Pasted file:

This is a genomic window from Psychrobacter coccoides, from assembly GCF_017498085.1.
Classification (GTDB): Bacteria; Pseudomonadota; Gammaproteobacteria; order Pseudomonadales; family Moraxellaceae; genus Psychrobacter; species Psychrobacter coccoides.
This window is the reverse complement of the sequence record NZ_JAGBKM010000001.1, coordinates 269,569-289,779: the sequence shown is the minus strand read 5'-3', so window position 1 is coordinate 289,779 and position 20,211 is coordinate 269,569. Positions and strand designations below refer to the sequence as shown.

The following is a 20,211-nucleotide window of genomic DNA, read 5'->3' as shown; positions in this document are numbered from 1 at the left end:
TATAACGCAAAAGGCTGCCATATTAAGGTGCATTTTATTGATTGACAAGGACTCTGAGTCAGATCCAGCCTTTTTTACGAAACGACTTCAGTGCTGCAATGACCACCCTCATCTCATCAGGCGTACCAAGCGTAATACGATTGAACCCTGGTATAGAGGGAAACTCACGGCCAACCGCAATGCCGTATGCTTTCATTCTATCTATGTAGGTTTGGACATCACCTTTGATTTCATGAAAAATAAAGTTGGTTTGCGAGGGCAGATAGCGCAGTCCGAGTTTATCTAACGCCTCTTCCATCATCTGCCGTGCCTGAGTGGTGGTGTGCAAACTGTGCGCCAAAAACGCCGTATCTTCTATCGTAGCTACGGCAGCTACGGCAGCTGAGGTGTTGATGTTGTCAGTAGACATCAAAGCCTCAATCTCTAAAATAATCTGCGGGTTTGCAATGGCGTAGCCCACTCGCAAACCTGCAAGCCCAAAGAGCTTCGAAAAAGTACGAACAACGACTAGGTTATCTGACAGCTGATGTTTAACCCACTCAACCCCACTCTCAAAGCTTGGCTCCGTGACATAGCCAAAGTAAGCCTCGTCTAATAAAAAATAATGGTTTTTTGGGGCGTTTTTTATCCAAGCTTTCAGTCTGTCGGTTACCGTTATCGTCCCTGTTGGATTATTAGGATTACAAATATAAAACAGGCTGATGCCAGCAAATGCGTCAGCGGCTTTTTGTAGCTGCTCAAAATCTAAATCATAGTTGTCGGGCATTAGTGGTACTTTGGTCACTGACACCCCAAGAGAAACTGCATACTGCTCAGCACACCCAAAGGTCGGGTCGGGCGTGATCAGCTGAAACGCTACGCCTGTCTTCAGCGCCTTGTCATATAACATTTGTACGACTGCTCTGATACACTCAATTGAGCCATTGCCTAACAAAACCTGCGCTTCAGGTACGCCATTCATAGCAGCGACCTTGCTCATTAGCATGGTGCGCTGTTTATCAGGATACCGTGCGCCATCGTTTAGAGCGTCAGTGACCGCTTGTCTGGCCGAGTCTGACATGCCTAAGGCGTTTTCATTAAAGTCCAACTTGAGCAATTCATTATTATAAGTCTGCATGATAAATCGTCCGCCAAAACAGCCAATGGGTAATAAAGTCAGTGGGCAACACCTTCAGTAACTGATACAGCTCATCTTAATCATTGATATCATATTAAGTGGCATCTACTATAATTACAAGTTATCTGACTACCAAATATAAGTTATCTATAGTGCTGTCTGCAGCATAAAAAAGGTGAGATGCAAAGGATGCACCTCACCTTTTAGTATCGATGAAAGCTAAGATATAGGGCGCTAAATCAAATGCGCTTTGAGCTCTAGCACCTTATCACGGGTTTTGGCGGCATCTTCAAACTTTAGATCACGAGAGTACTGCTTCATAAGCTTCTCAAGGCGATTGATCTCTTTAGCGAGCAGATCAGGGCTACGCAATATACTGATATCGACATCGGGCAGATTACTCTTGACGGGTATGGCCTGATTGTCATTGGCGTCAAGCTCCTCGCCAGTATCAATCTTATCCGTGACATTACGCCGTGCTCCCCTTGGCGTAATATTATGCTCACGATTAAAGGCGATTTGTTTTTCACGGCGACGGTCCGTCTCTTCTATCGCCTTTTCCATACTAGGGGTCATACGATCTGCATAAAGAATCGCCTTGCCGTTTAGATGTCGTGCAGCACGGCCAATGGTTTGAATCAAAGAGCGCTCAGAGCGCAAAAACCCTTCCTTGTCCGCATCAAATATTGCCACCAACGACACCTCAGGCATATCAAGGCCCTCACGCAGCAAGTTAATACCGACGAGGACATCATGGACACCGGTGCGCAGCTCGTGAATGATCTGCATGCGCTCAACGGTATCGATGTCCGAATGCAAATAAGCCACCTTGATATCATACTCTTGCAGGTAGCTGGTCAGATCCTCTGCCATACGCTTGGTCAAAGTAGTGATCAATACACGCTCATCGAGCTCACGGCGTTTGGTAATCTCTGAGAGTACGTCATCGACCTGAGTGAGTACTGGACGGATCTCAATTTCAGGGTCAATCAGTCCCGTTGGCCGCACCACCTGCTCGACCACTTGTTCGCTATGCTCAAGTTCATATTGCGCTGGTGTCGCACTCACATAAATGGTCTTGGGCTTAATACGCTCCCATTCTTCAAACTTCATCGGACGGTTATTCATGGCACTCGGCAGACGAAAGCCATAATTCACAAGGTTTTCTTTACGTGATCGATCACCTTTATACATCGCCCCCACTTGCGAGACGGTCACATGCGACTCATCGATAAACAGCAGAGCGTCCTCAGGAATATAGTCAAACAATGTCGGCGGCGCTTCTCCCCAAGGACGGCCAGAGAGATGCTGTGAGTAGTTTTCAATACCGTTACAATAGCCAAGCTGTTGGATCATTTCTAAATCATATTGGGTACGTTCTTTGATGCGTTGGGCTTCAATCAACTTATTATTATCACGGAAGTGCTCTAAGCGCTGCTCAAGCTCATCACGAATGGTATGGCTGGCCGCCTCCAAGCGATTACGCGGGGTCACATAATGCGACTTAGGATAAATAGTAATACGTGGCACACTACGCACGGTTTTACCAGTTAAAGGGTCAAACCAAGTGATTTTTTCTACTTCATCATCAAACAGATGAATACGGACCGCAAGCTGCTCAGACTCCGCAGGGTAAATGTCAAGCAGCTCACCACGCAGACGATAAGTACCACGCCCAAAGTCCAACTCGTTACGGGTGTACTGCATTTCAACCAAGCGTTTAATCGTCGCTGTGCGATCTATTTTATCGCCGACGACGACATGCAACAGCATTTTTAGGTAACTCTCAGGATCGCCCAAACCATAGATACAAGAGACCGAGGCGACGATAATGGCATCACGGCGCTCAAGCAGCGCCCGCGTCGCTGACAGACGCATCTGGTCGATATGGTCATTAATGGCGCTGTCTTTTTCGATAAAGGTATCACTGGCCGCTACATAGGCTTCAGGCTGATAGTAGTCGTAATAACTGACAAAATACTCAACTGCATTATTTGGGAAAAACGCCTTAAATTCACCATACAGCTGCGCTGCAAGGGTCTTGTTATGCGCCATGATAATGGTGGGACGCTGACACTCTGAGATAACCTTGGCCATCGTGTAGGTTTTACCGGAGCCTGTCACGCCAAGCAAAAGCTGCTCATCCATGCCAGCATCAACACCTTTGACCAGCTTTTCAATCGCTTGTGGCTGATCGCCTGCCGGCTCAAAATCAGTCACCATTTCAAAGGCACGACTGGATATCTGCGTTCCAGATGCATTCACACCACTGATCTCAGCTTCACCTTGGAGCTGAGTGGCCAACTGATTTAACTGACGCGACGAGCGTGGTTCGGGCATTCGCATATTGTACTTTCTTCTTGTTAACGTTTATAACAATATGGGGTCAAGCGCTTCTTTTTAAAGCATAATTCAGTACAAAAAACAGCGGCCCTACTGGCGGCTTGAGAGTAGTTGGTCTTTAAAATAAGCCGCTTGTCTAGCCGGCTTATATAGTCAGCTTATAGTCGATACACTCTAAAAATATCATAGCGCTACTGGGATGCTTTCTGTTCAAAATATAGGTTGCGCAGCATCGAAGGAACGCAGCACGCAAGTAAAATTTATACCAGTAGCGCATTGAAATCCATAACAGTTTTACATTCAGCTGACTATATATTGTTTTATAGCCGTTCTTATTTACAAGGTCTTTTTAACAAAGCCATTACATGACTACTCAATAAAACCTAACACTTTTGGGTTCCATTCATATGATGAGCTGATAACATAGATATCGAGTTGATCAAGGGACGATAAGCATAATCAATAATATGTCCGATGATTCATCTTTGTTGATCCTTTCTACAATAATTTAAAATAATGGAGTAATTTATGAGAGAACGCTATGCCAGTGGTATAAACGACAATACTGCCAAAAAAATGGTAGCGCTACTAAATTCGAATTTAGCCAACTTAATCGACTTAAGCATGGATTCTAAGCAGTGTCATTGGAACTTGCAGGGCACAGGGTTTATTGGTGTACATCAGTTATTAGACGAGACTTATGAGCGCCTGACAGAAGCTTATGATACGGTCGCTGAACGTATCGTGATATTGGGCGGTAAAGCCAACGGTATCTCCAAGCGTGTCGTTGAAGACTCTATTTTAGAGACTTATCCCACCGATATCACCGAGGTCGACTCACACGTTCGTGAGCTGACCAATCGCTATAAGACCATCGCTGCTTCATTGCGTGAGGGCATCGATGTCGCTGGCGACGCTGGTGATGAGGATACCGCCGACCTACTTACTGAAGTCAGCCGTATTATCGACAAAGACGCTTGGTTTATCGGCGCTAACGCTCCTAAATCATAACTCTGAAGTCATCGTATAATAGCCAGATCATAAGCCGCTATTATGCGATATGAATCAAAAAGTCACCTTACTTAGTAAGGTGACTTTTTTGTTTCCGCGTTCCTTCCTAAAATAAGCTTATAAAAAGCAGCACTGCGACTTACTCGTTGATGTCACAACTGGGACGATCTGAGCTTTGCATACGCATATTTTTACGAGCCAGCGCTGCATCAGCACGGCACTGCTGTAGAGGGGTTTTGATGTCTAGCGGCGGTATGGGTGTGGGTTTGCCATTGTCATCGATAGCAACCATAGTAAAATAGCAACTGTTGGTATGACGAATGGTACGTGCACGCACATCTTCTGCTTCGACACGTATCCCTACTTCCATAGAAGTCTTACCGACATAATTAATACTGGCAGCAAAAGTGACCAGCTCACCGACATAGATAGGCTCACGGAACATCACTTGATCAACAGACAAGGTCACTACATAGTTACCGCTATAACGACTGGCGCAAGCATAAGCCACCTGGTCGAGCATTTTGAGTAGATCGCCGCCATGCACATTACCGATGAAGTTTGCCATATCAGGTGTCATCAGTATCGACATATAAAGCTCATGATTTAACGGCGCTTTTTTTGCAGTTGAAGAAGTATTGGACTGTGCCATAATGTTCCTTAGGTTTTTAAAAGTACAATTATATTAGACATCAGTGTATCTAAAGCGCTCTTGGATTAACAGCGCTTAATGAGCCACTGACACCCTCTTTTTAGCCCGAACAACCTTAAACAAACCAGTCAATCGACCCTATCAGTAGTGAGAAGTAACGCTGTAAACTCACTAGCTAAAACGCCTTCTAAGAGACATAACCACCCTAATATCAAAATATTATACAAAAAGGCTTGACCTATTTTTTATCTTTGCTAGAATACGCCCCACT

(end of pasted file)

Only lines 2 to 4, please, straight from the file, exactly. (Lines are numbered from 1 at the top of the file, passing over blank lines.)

Classification (GTDB): Bacteria; Pseudomonadota; Gammaproteobacteria; order Pseudomonadales; family Moraxellaceae; genus Psychrobacter; species Psychrobacter coccoides.
This window is the reverse complement of the sequence record NZ_JAGBKM010000001.1, coordinates 269,569-289,779: the sequence shown is the minus strand read 5'-3', so window position 1 is coordinate 289,779 and position 20,211 is coordinate 269,569. Positions and strand designations below refer to the sequence as shown.

The following is a 20,211-nucleotide window of genomic DNA, read 5'->3' as shown; positions in this document are numbered from 1 at the left end: